3. Creativity in othersOne of the ultimate gifts someone can bestow upon the World is to create art. Whether it’s a painting, or a song, or the written word, art makes our lives deeper and richer. Books can transport us to different Worlds, songs can inspire us, and TV shows like “The Queens Gambit” can lift our spirits in trying times.
  4. My neighborhood. You know what matters more than the city you live in? The neighborhood you live in. 2020 taught me that it better be good because that tiny piece of land (and the people who live in it) can become your entire World.
  5. Two ply toilet paper. Because we spent a month using one ply…
  6. Teammates who can adapt quickly. In one week in March my entire team learned how to operate out of our homes while ramping up our creativity and impact to clients. Work is a joy when your teammates are not only adaptable but remain in good spirits along the way.
  7.  A good webcam and microphone. Guess what, we’re probably not going back to previous levels of business travel. Learning how to communicate with clients, the media, or your teammates via online platforms is now a part of your skillset so make sure you look and sound professional.
  8. Science. We may have just created the first mRNA vaccine in human history and we did it in under a year. I cannot fathom what that means for future pandemics or for how we approach other diseases like cancer. As Morgan Housel says “We have no idea what happens next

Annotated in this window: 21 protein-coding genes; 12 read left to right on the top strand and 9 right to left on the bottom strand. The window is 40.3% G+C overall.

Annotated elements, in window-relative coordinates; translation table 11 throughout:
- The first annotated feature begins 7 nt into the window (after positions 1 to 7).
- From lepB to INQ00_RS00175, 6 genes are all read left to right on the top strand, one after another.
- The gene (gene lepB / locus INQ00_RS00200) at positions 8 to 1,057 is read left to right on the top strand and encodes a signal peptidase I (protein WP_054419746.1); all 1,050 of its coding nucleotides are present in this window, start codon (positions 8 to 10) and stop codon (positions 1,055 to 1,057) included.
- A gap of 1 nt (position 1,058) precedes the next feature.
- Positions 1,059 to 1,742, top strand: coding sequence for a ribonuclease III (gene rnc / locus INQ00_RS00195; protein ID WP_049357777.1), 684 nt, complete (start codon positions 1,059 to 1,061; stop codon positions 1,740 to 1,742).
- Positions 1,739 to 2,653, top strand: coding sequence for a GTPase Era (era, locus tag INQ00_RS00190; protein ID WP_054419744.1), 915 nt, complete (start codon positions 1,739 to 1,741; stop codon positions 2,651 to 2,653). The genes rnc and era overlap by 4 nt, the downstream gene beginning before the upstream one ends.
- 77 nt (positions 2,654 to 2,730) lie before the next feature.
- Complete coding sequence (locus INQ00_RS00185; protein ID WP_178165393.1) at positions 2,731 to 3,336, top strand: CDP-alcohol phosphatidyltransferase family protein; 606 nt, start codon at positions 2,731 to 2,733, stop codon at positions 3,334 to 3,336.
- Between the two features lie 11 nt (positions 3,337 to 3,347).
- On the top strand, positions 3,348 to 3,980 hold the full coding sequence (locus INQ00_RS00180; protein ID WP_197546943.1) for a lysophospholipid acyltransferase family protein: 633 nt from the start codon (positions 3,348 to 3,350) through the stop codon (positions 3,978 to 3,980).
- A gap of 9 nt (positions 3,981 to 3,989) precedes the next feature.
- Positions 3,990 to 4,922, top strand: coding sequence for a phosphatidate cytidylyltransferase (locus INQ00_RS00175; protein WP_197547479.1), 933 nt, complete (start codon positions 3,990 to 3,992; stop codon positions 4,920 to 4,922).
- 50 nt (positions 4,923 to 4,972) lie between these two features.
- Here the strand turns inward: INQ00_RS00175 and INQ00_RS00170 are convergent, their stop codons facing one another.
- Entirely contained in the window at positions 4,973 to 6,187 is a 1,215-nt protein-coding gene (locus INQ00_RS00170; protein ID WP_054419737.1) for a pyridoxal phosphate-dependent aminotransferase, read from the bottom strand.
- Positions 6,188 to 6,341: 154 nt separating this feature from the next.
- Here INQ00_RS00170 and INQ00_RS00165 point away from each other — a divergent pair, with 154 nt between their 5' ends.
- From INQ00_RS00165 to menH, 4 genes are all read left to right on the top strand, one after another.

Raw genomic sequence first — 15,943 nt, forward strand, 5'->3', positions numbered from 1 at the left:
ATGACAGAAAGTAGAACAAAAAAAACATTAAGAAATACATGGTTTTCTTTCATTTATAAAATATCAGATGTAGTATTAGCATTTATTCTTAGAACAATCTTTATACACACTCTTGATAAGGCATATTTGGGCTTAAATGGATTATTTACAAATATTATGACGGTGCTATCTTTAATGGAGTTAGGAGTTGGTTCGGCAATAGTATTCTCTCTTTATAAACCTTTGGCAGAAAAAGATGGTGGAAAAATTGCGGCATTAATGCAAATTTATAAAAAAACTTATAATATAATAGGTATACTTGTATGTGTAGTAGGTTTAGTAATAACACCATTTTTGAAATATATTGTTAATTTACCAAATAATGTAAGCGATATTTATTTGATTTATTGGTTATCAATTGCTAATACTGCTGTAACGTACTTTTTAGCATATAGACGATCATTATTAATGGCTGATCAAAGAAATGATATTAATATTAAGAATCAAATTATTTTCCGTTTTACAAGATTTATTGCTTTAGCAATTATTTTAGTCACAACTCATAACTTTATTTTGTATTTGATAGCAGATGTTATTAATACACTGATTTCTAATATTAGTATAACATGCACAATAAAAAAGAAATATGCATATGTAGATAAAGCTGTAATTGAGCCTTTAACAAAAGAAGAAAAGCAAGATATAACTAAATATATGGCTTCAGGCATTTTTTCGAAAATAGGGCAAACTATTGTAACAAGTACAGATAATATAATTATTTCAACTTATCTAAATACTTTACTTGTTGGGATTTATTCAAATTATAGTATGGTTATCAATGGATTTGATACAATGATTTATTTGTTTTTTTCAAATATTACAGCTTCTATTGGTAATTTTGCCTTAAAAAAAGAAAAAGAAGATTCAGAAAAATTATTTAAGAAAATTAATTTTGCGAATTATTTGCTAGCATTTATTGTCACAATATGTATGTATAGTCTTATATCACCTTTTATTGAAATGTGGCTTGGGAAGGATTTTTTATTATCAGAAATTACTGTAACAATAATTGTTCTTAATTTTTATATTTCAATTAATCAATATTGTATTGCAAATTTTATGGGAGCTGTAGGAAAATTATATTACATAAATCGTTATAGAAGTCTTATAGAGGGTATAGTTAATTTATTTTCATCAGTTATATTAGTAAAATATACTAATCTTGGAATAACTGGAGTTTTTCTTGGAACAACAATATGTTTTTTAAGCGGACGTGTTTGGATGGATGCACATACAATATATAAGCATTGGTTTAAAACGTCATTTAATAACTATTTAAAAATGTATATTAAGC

9. New friends. There are people I talk to everyday that I have never met in real life. I talk to them about the market, family, life, and I can’t wait to finally meet them because they helped me get through 2020.
  10. A market crash. Look, I know this sounds really weird, and living through March of this year was one of the worst moments in my professional life, but I am thankful it happened because it taught me a lot about the market, investors, and how to approach my job. You can’t learn the wisdom of markets without living through moments like March, you can’t really say if you’ll panic with your money until you’ve had your feet held to the fire, and you can’t learn to live with fear until you’ve felt it deep inside your mind.

Bonus: Lingering in small momentsYou are trying to balance a career, your family, and all the stress of a modern life, but lingering in small moments was everything this year. Reading to your child, a zoom with Grandma, that first sip of coffee, you know when the small moment is happening because you never want it to end.

I know we are still going through a very difficult moment. There has been a tremendous loss of life, jobs, mental health, and youth, but as we approach the end of this year, and look optimistically to a new one, don’t forget to remember the things you are thankful for and to hold close those who matter the most in your life.